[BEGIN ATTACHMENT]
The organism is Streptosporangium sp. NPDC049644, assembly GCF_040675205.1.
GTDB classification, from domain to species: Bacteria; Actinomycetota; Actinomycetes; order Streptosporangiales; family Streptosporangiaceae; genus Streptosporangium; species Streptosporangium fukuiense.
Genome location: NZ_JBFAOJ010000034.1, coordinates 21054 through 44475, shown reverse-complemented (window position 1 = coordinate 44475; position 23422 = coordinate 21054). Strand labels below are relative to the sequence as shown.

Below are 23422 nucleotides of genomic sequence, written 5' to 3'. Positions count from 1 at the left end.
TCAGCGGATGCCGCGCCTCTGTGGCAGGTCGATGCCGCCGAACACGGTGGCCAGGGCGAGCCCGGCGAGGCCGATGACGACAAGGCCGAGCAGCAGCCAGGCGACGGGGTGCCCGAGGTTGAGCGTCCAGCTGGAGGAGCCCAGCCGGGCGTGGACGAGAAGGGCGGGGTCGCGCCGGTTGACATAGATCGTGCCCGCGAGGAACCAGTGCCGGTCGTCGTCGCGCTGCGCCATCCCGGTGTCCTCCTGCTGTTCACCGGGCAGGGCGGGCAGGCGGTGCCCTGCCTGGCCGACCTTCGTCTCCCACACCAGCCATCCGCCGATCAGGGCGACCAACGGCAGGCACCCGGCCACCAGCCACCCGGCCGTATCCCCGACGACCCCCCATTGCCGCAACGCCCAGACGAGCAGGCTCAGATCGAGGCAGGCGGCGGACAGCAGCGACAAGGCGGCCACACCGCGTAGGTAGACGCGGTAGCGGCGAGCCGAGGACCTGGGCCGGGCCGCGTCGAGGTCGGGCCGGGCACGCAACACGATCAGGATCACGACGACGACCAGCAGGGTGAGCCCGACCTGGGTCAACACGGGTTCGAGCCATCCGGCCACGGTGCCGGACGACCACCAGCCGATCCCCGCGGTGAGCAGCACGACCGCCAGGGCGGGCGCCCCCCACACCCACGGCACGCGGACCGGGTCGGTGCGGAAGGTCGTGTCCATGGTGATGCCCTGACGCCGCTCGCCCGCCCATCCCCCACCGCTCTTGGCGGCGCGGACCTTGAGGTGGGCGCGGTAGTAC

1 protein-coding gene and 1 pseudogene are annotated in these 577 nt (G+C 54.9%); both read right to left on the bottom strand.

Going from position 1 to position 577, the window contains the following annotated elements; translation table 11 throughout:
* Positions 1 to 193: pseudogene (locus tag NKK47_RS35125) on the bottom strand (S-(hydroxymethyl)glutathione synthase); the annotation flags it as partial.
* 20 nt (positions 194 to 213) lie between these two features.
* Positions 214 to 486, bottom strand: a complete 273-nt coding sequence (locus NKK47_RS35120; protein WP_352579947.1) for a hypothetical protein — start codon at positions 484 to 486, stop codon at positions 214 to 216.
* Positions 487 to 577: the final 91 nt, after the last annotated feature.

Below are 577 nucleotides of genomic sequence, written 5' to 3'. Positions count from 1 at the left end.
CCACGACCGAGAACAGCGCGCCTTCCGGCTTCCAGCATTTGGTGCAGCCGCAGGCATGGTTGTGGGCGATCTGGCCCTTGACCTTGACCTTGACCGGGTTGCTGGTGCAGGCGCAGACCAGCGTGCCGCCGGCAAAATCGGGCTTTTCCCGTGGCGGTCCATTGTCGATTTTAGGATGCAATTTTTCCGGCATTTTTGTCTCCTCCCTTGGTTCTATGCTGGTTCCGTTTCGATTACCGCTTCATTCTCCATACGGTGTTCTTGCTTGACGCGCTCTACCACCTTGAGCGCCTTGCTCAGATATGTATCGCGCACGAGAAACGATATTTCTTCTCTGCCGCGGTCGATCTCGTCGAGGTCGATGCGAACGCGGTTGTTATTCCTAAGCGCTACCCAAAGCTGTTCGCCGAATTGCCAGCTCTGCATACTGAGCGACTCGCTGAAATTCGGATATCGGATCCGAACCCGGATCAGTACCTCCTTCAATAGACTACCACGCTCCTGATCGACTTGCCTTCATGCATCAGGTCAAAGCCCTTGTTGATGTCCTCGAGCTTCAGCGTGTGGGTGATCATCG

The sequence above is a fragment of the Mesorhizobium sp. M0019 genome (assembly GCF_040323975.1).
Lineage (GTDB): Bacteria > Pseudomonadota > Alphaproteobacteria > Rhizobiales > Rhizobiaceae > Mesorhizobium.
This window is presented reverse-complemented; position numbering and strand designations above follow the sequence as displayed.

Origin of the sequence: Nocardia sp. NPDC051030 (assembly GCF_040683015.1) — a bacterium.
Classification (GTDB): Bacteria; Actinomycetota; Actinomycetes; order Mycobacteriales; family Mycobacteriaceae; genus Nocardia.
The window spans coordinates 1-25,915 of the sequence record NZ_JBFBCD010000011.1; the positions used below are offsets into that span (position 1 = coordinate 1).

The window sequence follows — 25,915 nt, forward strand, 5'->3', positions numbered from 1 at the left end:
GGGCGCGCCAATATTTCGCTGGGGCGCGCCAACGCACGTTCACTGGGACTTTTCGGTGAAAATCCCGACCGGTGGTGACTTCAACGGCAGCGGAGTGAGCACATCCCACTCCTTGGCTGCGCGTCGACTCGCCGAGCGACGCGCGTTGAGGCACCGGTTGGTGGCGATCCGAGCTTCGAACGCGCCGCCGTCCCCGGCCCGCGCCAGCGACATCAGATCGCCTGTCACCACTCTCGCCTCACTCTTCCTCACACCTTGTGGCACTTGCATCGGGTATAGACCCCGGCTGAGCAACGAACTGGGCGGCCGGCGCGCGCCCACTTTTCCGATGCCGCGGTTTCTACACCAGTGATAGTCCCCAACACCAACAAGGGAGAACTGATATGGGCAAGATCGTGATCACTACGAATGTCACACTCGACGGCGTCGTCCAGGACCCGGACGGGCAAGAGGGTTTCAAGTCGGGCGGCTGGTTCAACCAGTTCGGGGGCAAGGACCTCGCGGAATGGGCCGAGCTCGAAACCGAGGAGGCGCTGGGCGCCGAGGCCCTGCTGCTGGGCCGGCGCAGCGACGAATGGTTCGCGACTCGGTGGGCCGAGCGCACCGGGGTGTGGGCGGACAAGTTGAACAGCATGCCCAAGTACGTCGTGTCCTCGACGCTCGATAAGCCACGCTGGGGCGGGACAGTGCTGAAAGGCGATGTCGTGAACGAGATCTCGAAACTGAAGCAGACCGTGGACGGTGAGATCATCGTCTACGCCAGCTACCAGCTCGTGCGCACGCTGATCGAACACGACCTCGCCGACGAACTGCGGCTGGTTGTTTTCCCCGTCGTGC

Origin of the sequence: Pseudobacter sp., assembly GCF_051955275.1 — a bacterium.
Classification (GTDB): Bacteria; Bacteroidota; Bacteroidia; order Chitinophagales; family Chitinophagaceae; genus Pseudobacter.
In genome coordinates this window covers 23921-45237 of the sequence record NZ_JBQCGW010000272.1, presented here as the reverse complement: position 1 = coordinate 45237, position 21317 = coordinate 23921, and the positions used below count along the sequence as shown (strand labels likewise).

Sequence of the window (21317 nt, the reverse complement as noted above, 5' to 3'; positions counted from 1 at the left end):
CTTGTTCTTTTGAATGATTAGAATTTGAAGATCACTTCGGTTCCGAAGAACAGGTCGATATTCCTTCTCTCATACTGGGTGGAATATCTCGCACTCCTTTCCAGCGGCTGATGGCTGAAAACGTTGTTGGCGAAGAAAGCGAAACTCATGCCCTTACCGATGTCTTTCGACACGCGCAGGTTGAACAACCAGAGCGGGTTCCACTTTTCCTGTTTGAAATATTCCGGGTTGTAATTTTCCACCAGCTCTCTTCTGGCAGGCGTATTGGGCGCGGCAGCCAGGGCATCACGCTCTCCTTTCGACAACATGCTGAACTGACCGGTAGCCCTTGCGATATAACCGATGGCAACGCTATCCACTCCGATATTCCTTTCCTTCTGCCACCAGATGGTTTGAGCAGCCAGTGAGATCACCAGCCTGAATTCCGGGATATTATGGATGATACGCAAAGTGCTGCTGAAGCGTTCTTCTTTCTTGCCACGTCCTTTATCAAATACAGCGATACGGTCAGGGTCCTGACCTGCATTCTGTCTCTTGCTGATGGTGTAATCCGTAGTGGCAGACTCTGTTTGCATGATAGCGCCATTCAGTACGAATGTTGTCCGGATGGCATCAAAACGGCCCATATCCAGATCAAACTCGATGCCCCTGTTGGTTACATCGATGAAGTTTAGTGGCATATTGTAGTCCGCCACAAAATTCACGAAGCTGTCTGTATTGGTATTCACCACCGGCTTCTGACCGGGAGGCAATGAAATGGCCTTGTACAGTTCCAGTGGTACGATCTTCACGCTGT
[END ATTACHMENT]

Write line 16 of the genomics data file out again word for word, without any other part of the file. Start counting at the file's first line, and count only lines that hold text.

This window is presented reverse-complemented; position numbering and strand designations above follow the sequence as displayed.